What about phrasal verbs like sit down or go up as when you say, "the man goes up the mountain" or the imperative "Sit down", I wouldn't consider this phrasals as metaphors neither I would say you have to use the figurative sense in order to interpret their meaning.

I do understand that some of their meanings might be completely idiomatic but what about this more easy-to-understand meanings?

Should they be left out from the definition? by the way, are phrasal verbs always informal?

  • "Some actors go up in their lines" uses a phrasal. "The man goes up the mountain" does not. Test: does the verb do something different with "goes down the mountain"? No, they both mean proceed or travel. Sep 14 at 19:27
  • The man//goes//up the mountain, a prepositional phrase. Your second paragraph is hard to understand. [Should they be left out, not shall they etc.] No, phrasal verbs are not always informal. Where did you get that idea?
    – Lambie
    Sep 14 at 19:45
  • Define "phrasal vberb". Or if that's too difficult, here's the one Google just gave me... phrasal verb - an idiomatic phrase consisting of a verb and another element, typically either an adverb, as in break down, or a preposition, for example see to, or a combination of both, such as look down on. Sep 14 at 23:22
  • ...and I think by definition, an "idiomatic phrase" is any combination of verb plus some other element which has a widely-recognized meaning that can't be deduced simply by considering the meanings of the separate components. Sep 14 at 23:27
  • So by my lights, sit down is a verb followed by an optional preposition (Is the word "down" ever necessary? Does it add to or change the meaning at all?). Whereas idiomatic look down on (to be contemptuous of) or Pipe down! (instruction to be quiet) can't be understood by "deconstruction", so they are idiomatic phrasal verbs. Not everyone uses the same classifications, though, obviously. Sep 15 at 0:08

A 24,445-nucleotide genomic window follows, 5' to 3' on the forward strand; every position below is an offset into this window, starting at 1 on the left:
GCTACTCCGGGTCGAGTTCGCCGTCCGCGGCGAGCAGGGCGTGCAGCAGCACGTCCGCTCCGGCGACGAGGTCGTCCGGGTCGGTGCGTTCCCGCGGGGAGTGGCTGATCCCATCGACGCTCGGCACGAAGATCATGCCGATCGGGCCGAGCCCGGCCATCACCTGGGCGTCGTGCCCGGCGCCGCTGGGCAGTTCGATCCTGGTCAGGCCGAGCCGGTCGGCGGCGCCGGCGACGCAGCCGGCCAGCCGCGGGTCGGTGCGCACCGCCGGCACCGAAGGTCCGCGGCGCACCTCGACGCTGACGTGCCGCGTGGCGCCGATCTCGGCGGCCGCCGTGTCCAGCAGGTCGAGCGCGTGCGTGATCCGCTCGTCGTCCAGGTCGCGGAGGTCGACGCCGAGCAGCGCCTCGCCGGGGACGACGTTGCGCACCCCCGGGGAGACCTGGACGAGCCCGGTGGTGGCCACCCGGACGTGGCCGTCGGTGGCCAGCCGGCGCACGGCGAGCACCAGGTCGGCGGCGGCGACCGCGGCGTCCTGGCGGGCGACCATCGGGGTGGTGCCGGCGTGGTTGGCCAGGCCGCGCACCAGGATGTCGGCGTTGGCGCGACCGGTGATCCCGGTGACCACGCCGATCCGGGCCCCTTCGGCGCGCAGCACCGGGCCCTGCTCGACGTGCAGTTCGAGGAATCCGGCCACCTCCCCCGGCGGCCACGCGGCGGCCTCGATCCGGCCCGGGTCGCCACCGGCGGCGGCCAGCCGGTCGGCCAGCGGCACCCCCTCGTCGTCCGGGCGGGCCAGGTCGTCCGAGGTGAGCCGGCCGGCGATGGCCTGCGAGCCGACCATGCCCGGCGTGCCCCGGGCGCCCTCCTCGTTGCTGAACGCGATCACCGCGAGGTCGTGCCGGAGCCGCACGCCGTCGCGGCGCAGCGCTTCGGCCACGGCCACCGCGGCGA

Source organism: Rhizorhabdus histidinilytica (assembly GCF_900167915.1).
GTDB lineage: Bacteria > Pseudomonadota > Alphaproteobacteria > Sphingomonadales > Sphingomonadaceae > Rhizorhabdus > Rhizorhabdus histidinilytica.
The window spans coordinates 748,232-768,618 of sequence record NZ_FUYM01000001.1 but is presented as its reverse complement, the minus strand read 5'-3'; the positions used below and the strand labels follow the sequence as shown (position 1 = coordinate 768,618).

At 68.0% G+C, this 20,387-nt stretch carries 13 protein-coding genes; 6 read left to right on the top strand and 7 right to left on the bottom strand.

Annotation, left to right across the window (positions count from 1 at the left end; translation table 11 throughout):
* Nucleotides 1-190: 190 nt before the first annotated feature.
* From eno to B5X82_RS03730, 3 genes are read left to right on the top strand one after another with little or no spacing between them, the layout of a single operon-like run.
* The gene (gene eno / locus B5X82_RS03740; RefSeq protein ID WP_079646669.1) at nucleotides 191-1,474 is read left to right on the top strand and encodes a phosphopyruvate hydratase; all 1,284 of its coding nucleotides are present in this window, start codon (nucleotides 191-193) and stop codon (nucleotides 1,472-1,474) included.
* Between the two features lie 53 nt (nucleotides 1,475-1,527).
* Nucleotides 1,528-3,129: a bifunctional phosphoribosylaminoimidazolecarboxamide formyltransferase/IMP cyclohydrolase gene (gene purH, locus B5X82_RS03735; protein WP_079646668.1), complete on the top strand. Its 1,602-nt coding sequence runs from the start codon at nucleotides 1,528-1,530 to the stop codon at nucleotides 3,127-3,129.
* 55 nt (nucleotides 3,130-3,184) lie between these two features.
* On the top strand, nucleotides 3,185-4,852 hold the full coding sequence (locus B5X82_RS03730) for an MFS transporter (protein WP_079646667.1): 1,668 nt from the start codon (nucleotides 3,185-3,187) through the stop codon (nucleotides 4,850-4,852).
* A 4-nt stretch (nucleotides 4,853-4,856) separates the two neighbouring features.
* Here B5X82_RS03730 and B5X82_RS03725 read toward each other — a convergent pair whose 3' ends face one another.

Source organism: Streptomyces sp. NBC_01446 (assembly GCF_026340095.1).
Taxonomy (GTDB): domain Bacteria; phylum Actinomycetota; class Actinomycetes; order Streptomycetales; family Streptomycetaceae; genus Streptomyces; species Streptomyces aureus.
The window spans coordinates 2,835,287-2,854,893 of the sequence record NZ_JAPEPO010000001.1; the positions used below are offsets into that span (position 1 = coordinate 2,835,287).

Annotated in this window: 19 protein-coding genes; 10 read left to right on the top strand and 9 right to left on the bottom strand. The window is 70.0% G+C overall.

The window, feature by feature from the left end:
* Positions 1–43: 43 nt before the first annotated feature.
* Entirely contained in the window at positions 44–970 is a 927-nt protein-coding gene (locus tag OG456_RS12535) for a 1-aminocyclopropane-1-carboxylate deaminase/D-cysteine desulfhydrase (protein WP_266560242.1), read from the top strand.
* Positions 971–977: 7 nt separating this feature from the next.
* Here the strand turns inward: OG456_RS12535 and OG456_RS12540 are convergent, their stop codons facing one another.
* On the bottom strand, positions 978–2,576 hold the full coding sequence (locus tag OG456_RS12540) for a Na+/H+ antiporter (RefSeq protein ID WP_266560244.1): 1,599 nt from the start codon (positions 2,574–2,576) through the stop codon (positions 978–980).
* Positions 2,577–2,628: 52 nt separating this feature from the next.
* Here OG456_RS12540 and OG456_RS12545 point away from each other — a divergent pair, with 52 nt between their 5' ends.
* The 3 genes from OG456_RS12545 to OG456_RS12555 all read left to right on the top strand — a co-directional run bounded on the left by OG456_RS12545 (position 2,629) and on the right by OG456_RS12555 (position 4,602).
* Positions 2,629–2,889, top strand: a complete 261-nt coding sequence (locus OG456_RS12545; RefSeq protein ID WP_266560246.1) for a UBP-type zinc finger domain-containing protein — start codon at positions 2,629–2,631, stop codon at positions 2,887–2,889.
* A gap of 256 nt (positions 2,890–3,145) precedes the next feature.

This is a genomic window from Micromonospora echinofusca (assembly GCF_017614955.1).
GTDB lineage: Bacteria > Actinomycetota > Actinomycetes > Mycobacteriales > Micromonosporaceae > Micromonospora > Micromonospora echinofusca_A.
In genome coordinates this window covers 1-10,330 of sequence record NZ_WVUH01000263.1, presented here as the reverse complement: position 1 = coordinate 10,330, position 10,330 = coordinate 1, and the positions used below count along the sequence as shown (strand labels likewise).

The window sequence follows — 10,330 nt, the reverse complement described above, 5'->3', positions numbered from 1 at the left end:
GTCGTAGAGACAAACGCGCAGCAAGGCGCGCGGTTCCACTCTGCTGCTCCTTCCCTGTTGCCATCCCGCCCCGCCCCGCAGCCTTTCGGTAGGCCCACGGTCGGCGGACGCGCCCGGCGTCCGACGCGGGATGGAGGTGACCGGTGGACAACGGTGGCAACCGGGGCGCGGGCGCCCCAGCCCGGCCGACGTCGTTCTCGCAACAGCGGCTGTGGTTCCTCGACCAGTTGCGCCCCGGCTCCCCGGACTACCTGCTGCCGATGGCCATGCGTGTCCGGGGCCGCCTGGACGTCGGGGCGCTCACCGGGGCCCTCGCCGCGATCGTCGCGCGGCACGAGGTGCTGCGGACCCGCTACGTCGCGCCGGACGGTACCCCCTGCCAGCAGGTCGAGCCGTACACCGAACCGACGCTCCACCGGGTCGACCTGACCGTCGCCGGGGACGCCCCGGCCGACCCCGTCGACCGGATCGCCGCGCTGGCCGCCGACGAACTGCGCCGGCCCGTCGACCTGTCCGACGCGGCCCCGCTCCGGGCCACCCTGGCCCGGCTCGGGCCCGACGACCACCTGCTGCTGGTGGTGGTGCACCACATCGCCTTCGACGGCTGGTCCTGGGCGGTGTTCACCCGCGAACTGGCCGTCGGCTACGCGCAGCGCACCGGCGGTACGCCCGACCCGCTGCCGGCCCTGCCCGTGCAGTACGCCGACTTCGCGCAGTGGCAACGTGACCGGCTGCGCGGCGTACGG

1 Answer 1


What is the definition of "phrasal verb"? From wiktionary:

(linguistics) A two-word verb, consisting of a verb and a "small" adverb or particle, that has an idiomatic meaning not easily predictable from the individual parts. In 'The police told the driver to pull over', 'pull over' is a phrasal verb.

  • Must phrasal verbs be idiomatic?

By definition (according to that definition), they are "idiomatic".

  • Must phrasal verbs be so idiomatic, that the meaning can't be directly deciphered word-for-word, and you have to specially learn them?

Here is a list of 100 phrasal verbs: https://thefluentlife.com/content/100-most-common-phrasal-verbs-list-meaning/ . A few of them are not too difficult. "run into" "pick up" "pick out" "move out" , and more.

It seems the nature of phrasal verbs is that they jointly (the verb and the particle together) form a unit of meaning which is on par with a "word".

give up -> aufgeben (German for give up). "aufgeben" is one word. It has a meaning that's not necessarily what you guess from "auf" + "geben".

Consider the situation of a standard word.

"communication" -> "co(m)" means "with". "muni" goes back to proto-indo-european *mey- (“to exchange, swap”). So "communication" means to "exchange with others". But you couldn't necessarily guess the meaning of the whole word from the individual parts. You have to learn it. Likewise, you have to learn the meaning of "aufgeben", it can't be deduced. And also with "give up".

Should they be left out from the definition?

The criterion is not whether they are easy to understand, but rather if they function grammatically as phrasal verbs. If the meaning is literally identical to the meanings of the constituent parts though, perhaps it's something else. "the man goes up the mountain" -> a verb + a prepositional phrase. Not a phrasal verb.

are phrasal verbs always informal?

English is a hybrid of Proto-German, French, and Latin. The French and Latin versions of words and phrases are often seen as more sophisticated. The German versions of words and phrases are more common, basic, and informal. From this perspective, phrasal verbs are conversational and informal.

  • English is not a hybrid of German and French. English's origin is Latin and Proto German and there are words derived from French, most of which are Latin.
    – Lambie
    Sep 15 at 13:40
  • @Lambie , sure it was an over-simplification. "English is a West Germanic language", "English is of Germanic origin" (from wikipedia). Then, invaded in 1066 by the Normans.
    – Sam
    Sep 15 at 13:56

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